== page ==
So, we didn't get to go out and wave to Her Lady. The crowds were heaving and we weren't willing to give up 3 hours waiting in a queue in the freezing cold. But, that won't stop me from giving you some tips. You have some options:
1) The easiest way to see the Statue of Liberty is to observe her at Battery Park. You won't get the money shot, but if you don't need that, this is a good option (see my hazy photo below!)
2) Take the free Staten Island Ferry (closest Subway: Bowling Green), which runs 24 hours a day. It'll take you across the river to Staten Island and then back. You'll pass the statue from a distance, so you'll need a pretty decent camera with a good zoom to get a great shot! Queues were exceptionally long when we visited, but keep in mind that was over the busiest Christmas period. A nice time to do this would be just before sunset. Go over to Staten Island and watch the sunset (there's nothing else to do there), and then come back to see the City that Never Sleeps all lit up and beautiful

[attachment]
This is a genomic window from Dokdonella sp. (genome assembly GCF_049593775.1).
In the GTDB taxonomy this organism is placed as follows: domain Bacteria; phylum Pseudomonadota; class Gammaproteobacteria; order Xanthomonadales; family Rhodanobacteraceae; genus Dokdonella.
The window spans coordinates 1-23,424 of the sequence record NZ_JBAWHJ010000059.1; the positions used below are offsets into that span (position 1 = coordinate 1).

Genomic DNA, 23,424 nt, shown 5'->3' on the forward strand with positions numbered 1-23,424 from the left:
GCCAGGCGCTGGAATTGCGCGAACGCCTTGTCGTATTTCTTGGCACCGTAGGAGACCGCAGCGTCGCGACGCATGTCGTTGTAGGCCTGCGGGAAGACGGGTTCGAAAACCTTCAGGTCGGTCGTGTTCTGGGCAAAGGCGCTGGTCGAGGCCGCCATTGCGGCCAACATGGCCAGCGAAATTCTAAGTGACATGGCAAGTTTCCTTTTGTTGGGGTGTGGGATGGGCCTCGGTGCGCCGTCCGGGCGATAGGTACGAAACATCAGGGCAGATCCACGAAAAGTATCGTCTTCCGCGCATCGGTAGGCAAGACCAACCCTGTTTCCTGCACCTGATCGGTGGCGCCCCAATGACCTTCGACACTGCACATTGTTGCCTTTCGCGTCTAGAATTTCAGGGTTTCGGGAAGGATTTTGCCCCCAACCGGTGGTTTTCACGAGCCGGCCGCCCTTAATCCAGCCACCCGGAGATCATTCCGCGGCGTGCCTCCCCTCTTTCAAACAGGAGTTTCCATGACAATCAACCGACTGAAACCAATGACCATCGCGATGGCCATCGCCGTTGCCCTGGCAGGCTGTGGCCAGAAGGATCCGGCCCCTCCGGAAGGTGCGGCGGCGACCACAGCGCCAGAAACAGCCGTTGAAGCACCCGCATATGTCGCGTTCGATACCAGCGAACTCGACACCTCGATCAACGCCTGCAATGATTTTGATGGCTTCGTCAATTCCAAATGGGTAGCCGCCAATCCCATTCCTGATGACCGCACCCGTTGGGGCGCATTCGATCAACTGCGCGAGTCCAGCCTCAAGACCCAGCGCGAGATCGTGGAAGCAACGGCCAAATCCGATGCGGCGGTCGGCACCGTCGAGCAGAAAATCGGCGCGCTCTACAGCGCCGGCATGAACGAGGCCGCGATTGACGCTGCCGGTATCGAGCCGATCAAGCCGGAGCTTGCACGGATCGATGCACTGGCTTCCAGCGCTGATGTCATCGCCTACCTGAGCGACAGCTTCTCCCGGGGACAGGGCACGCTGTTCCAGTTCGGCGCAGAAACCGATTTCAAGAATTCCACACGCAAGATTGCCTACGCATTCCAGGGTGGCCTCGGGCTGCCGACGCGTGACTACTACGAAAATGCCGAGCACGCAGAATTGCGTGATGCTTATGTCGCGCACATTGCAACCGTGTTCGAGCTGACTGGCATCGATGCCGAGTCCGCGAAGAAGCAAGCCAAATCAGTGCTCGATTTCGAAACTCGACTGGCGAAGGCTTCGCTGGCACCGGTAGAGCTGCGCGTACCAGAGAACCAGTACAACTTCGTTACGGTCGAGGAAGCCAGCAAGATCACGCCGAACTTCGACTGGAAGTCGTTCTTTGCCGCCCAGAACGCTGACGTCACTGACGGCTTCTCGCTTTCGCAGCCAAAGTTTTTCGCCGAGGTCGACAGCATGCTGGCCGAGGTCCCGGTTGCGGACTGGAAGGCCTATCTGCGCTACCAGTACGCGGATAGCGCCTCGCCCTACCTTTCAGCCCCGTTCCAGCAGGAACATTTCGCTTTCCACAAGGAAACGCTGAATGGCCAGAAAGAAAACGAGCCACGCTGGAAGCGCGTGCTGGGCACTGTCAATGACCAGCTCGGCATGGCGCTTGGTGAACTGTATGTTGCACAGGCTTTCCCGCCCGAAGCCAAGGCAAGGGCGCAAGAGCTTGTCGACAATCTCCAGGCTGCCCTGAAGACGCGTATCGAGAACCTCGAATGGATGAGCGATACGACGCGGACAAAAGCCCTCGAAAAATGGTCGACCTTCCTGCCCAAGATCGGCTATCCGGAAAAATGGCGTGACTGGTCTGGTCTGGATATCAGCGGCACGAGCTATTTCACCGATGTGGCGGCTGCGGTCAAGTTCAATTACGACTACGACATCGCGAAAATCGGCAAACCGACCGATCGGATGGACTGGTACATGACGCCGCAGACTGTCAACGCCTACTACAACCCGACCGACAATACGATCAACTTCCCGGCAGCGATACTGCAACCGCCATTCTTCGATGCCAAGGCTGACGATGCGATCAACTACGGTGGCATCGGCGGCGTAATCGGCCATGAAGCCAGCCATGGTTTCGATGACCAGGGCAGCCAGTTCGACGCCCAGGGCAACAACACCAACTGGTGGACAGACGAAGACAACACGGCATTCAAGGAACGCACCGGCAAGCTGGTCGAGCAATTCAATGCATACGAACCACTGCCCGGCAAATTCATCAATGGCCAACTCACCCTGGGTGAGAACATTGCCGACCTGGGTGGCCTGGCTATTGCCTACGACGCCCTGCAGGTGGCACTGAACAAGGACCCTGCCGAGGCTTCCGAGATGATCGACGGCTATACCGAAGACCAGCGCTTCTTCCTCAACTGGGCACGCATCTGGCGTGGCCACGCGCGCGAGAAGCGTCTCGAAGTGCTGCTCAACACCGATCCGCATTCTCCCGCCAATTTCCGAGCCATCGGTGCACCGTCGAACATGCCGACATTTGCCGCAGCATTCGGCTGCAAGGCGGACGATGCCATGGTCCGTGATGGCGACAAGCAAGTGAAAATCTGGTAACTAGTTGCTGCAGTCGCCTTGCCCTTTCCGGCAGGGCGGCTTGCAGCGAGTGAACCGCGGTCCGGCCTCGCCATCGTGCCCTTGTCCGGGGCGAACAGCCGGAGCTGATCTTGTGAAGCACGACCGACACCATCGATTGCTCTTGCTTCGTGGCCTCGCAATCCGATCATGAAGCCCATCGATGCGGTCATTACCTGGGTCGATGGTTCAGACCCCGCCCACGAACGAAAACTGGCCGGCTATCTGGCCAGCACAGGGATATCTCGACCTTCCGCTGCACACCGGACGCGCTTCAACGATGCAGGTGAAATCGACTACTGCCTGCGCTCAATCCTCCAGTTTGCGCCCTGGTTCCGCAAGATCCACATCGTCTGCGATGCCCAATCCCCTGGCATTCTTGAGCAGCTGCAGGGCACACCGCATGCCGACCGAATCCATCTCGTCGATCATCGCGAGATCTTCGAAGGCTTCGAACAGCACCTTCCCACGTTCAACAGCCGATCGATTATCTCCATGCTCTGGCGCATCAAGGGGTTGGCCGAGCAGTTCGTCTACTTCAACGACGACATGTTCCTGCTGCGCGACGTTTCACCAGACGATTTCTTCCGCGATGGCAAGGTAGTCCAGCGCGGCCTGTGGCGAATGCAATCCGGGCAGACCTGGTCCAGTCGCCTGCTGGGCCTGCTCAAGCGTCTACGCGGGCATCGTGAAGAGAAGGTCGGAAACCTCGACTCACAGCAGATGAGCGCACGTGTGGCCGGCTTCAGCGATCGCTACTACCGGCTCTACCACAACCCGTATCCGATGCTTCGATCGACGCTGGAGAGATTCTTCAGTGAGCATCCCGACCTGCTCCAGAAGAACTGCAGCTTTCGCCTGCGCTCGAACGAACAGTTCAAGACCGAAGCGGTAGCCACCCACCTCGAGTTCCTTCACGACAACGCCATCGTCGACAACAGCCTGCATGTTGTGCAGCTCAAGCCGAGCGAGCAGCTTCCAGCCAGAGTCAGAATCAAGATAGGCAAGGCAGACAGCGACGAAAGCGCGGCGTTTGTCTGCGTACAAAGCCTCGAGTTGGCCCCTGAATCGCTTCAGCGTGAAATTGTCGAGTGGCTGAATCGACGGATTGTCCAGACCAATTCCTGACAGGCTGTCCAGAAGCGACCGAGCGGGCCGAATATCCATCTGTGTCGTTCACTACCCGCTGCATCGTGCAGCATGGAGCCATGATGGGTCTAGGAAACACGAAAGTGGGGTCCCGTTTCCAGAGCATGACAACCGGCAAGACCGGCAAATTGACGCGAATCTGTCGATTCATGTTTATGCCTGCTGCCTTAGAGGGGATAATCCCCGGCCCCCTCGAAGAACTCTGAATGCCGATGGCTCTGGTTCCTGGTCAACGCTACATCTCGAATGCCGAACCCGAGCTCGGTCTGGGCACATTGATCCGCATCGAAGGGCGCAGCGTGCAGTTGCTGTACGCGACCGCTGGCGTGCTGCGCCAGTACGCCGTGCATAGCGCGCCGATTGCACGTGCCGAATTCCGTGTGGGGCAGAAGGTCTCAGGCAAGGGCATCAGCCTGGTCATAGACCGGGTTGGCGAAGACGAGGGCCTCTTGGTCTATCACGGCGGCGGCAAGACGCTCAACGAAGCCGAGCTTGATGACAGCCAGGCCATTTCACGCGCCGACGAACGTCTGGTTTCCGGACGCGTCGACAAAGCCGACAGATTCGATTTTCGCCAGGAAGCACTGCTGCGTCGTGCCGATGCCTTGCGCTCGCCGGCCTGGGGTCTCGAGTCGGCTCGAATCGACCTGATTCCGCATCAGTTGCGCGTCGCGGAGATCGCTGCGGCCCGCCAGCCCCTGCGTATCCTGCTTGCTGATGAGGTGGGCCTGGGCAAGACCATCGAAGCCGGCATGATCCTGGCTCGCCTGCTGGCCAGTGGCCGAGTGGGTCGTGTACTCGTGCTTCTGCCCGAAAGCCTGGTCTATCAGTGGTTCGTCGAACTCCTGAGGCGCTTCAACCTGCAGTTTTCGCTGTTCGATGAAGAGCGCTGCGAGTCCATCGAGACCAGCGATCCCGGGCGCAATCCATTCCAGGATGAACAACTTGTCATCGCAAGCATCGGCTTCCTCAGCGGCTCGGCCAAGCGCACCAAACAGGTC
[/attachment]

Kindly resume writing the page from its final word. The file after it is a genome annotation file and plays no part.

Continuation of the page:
3) Buy your tickets online (well in advance!) through www.statuecruises.com. They are the only operators who will take you directly to Ellis Island - where the Statue stands. Here, you can take the money shot, and even climb up to her crown if you're game!
4) Give in one of the commission-based salespeople and buy a tourist trap ticket for a "private cruise" - but keep in mind that this doesn't take you to Ellis Island. It will take you closer than the Staten Island Ferry so this option is probably better for those who want a closer view
Top Tip: Keep a watch out for "fake" salespeople. Police and geniune salespeople heavily patrol this area and will quickly shoo them off, but we were warned that they won't hesitate to sell you tickets that aren't even legit. Just keep an eye out!
The Statue of Liberty shot from Battery Park on a very windy day!
Getting there: Flights from all London are regular. Non-stop return flights from £300. Set up a 'flight alert' on skyscanner.net and be notified of the cheapest rates during your travel period.